- Keep total fat intake between 25 and 35 percent of calories, with most fats coming from sources of monounsaturated and polyunsaturated fats such as fish, nuts, seeds and vegetable oils most often.
- Use naturally occurring, unhydrogenated vegetable oils such as canola, safflower, sunflower or olive oil most often.
- Look for processed foods made with unhydrogenated oil rather than partially hydrogenated or hydrogenated vegetable oils or saturated fat.
- Use soft margarine as a substitute for butter, and choose soft margarines (liquid or tub varieties) over harder stick forms. Look for ”0 g trans fat” on the Nutrition Facts label.
- French fries, doughnuts, cookies, crackers, muffins, pies and cakes are examples of foods that are high in trans fat. AVOID THEM!!
- Limit the saturated fat in your diet. If you don’t eat a lot of saturated fat, you won’t be consuming a lot of trans fat.
- Limit commercially fried foods and baked goods made with shortening or partially hydrogenated vegetable oils. Not only are these foods very high in fat, but also that fat is likely to be very hydrogenated, meaning a lot of trans fat.
- Limited fried fast food. Commercial shortening and deep-frying fats will continue to be made by hydrogenation and will contain saturated fat and trans fat.
Something to take away from this blog:
When the body gets enough – (and healthy sources) of fat through diet, it will not feel the need to hoard fats by enlarging adipose tissue….hmm. Food for thought.
Best so far, (if I do say so!) Healthy and totally satisfies those chocolate cravings.
AND…nearly 9 grams of protein per muffin!!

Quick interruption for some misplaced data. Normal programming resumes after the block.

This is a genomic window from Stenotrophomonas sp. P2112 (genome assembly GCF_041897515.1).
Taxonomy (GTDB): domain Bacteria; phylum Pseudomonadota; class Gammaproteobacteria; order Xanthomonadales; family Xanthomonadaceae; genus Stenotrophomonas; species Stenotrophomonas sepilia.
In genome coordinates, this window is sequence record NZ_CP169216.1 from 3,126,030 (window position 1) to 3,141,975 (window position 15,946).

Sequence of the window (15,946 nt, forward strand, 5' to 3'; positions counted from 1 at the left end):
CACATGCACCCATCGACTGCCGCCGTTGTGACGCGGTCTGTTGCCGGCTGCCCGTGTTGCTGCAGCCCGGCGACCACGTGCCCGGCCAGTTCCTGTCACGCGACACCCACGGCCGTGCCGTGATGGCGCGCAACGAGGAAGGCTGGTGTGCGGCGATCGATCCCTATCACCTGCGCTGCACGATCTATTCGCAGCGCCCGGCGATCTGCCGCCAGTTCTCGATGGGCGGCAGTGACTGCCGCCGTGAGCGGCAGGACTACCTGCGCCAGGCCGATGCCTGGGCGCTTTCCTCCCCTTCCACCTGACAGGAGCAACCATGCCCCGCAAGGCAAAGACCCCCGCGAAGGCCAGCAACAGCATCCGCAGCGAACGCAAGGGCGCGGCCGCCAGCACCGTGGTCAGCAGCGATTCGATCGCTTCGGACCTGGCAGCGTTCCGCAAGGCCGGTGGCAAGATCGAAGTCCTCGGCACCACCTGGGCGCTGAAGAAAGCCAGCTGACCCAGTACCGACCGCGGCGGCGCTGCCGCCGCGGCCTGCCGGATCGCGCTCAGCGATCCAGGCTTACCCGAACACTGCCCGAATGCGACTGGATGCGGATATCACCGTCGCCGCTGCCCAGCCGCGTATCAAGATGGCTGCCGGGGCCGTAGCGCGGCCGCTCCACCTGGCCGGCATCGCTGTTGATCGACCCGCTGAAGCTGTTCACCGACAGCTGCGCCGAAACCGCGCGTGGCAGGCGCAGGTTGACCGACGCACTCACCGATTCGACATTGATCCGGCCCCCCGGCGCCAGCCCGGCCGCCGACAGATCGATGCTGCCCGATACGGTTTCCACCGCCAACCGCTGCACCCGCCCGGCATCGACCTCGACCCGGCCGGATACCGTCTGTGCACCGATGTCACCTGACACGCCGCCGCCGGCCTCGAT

½ c oats
½ c low carb baking powder
1-2 TBSP Coconut flour
3 TBSP Milled Flax*
2 scoops chocolate protein powder
1 TBSP Hershey’s Cocoa Powder
2 TBSP Splenda Brown Sugar
Baking Soda/Baking Powder
1 whole egg and 2 egg whites
4-6 oz unsweetened applesauce
2 TBSP low fat sour cream
1 TBSP Vanilla Extract
~1/3 c water
Preheat oven to 350 degrees. Combine dry ingredients well. Add wet ingredients to dry. Adjust amount of water to achieve desired consistency for muffins. Spray muffin tins with butter flavor spray. Fill muffin tins approx 2/3 full and bake for approx 14-15 minutes, until toothpick comes clean.
Recipe makes one dozen protein packed muffins.
*Flax seeds are one of nature’s best health foods. They are one of the richest sources of omega-3. They also are rich in soluble fiber and contain high quality protein. Vitamins B-1, B-2, C and E, and minerals iron and zinc, plus smaller amounts of potassium, calcium, phosphorus, and magnesium are found in flax seeds.
(Look for future blogs about the power of Flax)!
Satisfies your sweet tooth, but with NO SUGAR!… Made with wholesome oats, high fiber coconut flour, natural honey, and added protein.
- 1/2cup unsweetened applesauce (use more if needed)
- 1-2 Tbsp honey
- ~2Tbsp Splenda (or Splenda Blend – white or brown)
- 1 cup all natural peanut butter
- 2 egg whites
- 1/2 cup oats
- 1/4 cup low carb baking flour
- 1/4 cup coconut flour
- 2 heaping scoops protein powder (vanilla or chocolate – or try a scoop of each!)
- 3/4 teaspoon baking soda
- 1/2 teaspoon baking powder
- dash salt and cinnamon to taste
Heat oven to 375 degrees.
Mix first 5 ingredients very well in large bowl.
Blend in protein powder, oats, flours, salt, cinnamon, baking soda and powder.
Dip a fork into flour and flatten slightly in pan.
Bake for approximately 10 minutes.
“Muffies” should set and brown slightly but don’t let them get too hard.
Recipe yields about 3 dozen, depending on size of Muffies.